A practical approach to children failing in school

Pediatr Clin North Am. 1992 Aug;39(4):895-928. doi: 10.1016/s0031-3955(16)38380-8.


The most likely causes of failure in school in otherwise capable children who come from homes in which they are loved and cared for are learning disabilities, affective illness, primary disorder of vigilance and, on occasion, narcolepsy. The various learning disabilities are often accompanied by problems of attention, concentration, organization, mood and feelings, and social interaction. These latter problems are reflections of biochemical disorders that respond effectively to judicious pharmacologic intervention. When this type of medical management is combined with constructive counseling and suitable curriculum adjustments, the child can attain his or her maximum education potential and become a productive and contributing adult member of society.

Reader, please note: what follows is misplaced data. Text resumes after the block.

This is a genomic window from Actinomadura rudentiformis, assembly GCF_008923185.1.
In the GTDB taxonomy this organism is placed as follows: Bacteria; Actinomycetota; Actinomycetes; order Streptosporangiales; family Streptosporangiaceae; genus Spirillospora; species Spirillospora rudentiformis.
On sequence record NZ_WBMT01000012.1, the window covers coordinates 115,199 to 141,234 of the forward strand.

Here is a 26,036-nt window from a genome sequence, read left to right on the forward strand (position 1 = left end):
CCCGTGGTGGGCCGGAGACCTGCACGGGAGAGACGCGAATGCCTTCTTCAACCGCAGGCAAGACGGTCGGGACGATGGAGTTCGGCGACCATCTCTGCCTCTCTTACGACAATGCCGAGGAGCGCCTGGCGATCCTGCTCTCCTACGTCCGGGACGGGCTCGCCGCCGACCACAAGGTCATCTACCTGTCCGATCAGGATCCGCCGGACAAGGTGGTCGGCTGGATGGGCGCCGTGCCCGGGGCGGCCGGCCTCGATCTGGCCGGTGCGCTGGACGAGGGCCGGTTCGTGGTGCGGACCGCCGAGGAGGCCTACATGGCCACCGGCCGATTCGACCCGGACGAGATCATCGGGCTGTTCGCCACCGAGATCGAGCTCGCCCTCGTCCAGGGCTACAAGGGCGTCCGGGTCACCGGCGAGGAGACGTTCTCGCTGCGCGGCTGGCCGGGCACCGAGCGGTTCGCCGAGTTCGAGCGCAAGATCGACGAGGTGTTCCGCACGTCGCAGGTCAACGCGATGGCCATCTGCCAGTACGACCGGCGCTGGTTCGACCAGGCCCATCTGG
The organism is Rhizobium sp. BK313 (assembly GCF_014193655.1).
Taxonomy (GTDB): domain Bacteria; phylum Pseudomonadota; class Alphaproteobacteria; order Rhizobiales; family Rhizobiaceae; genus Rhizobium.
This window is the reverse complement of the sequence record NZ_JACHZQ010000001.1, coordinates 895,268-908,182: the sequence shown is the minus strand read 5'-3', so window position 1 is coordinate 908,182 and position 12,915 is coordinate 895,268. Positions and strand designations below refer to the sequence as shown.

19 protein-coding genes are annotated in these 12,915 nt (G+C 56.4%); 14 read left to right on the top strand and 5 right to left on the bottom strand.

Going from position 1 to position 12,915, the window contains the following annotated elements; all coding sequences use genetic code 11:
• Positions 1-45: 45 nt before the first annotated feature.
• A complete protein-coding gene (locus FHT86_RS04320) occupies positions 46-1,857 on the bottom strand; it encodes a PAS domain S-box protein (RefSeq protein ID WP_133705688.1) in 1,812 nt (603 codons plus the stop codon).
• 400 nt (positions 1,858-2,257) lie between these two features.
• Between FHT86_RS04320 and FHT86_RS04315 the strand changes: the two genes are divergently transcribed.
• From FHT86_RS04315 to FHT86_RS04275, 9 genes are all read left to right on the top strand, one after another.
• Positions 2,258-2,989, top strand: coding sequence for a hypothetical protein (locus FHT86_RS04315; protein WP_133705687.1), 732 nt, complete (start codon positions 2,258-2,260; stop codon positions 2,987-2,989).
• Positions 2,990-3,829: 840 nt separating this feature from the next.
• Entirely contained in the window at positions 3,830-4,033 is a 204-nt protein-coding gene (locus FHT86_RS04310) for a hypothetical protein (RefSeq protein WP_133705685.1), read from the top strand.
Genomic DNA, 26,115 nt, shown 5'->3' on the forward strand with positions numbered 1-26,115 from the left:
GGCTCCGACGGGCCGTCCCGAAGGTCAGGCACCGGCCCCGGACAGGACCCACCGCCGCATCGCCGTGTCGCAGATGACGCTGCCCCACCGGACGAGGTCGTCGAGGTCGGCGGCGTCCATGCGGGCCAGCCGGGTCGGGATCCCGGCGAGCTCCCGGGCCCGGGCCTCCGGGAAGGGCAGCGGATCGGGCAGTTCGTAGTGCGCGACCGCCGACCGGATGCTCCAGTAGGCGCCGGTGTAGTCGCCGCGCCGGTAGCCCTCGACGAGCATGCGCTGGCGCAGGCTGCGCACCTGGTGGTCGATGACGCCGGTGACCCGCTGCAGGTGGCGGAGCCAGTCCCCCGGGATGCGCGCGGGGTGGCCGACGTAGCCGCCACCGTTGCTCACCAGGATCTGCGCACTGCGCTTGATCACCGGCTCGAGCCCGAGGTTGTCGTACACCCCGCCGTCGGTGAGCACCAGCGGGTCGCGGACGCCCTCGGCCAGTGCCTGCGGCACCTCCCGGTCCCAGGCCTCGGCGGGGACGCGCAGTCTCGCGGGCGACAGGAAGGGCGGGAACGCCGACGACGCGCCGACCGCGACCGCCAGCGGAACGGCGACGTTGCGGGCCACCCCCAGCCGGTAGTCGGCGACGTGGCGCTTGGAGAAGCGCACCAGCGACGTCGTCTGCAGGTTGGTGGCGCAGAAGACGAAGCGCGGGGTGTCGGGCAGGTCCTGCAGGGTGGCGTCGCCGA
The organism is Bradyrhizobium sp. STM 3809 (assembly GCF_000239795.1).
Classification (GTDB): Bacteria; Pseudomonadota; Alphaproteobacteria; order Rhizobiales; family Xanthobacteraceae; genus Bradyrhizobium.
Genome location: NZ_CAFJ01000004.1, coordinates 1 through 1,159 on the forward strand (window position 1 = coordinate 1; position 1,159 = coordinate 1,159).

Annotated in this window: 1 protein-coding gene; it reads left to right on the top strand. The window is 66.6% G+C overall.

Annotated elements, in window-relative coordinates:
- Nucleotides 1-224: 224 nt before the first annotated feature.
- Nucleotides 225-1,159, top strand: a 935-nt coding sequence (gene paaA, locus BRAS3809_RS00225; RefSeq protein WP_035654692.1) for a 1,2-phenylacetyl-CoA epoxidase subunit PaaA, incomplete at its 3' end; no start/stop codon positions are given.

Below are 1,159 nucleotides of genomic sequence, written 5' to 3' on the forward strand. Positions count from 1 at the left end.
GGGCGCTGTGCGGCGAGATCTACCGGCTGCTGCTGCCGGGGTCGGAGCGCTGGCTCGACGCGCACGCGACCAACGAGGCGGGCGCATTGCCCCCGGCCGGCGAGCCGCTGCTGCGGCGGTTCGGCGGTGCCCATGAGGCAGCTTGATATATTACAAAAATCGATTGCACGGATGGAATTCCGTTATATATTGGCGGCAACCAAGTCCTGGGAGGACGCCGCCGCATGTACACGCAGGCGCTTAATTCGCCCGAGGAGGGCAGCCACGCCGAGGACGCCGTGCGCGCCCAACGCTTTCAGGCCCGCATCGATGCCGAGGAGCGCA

Publication types

  • Review

MeSH terms

  • Attention Deficit Disorder with Hyperactivity / diagnosis
  • Attention Deficit Disorder with Hyperactivity / therapy
  • Child
  • Education
  • Humans
  • Learning Disabilities / diagnosis*
  • Learning Disabilities / etiology
  • Learning Disabilities / therapy
  • Mood Disorders / complications
  • Mood Disorders / diagnosis
  • Mood Disorders / therapy*
  • Narcolepsy / diagnosis
  • Narcolepsy / drug therapy